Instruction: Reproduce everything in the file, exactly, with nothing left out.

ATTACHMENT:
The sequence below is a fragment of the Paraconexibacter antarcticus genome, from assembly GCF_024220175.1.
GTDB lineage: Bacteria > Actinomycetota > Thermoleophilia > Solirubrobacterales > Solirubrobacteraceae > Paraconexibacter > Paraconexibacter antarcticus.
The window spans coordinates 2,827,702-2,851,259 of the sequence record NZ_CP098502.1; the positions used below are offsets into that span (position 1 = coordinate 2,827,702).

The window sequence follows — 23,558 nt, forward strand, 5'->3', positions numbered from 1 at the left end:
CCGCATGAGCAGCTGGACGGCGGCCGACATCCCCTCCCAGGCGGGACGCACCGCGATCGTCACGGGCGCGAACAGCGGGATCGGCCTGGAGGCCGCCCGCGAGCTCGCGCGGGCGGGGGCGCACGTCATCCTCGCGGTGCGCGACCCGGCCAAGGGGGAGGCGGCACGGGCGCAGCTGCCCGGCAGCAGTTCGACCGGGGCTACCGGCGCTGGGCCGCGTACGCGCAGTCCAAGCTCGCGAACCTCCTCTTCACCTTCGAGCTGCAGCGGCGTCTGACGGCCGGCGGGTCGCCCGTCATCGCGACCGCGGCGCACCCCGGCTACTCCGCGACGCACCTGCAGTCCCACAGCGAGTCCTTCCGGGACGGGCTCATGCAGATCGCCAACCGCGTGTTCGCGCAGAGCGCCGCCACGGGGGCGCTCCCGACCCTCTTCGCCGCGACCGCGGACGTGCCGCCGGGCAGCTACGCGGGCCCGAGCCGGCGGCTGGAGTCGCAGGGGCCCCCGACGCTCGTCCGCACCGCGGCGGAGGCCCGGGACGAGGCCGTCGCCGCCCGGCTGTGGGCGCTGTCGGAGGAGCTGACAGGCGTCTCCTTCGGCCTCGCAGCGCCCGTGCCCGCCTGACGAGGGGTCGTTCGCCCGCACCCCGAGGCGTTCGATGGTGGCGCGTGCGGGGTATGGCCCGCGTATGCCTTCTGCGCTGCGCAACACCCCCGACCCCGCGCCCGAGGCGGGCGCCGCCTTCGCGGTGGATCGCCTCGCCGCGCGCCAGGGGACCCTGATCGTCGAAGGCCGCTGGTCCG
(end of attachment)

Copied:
The sequence below is a fragment of the Paraconexibacter antarcticus genome, from assembly GCF_024220175.1.
GTDB lineage: Bacteria > Actinomycetota > Thermoleophilia > Solirubrobacterales > Solirubrobacteraceae > Paraconexibacter > Paraconexibacter antarcticus.
The window spans coordinates 2,827,702-2,851,259 of the sequence record NZ_CP098502.1; the positions used below are offsets into that span (position 1 = coordinate 2,827,702).

The window sequence follows — 23,558 nt, forward strand, 5'->3', positions numbered from 1 at the left end:
CCGCATGAGCAGCTGGACGGCGGCCGACATCCCCTCCCAGGCGGGACGCACCGCGATCGTCACGGGCGCGAACAGCGGGATCGGCCTGGAGGCCGCCCGCGAGCTCGCGCGGGCGGGGGCGCACGTCATCCTCGCGGTGCGCGACCCGGCCAAGGGGGAGGCGGCACGGGCGCAGCTGCCCGGCAGCAGTTCGACCGGGGCTACCGGCGCTGGGCCGCGTACGCGCAGTCCAAGCTCGCGAACCTCCTCTTCACCTTCGAGCTGCAGCGGCGTCTGACGGCCGGCGGGTCGCCCGTCATCGCGACCGCGGCGCACCCCGGCTACTCCGCGACGCACCTGCAGTCCCACAGCGAGTCCTTCCGGGACGGGCTCATGCAGATCGCCAACCGCGTGTTCGCGCAGAGCGCCGCCACGGGGGCGCTCCCGACCCTCTTCGCCGCGACCGCGGACGTGCCGCCGGGCAGCTACGCGGGCCCGAGCCGGCGGCTGGAGTCGCAGGGGCCCCCGACGCTCGTCCGCACCGCGGCGGAGGCCCGGGACGAGGCCGTCGCCGCCCGGCTGTGGGCGCTGTCGGAGGAGCTGACAGGCGTCTCCTTCGGCCTCGCAGCGCCCGTGCCCGCCTGACGAGGGGTCGTTCGCCCGCACCCCGAGGCGTTCGATGGTGGCGCGTGCGGGGTATGGCCCGCGTATGCCTTCTGCGCTGCGCAACACCCCCGACCCCGCGCCCGAGGCGGGCGCCGCCTTCGCGGTGGATCGCCTCGCCGCGCGCCAGGGGACCCTGATCGTCGAAGGCCGCTGGTCCG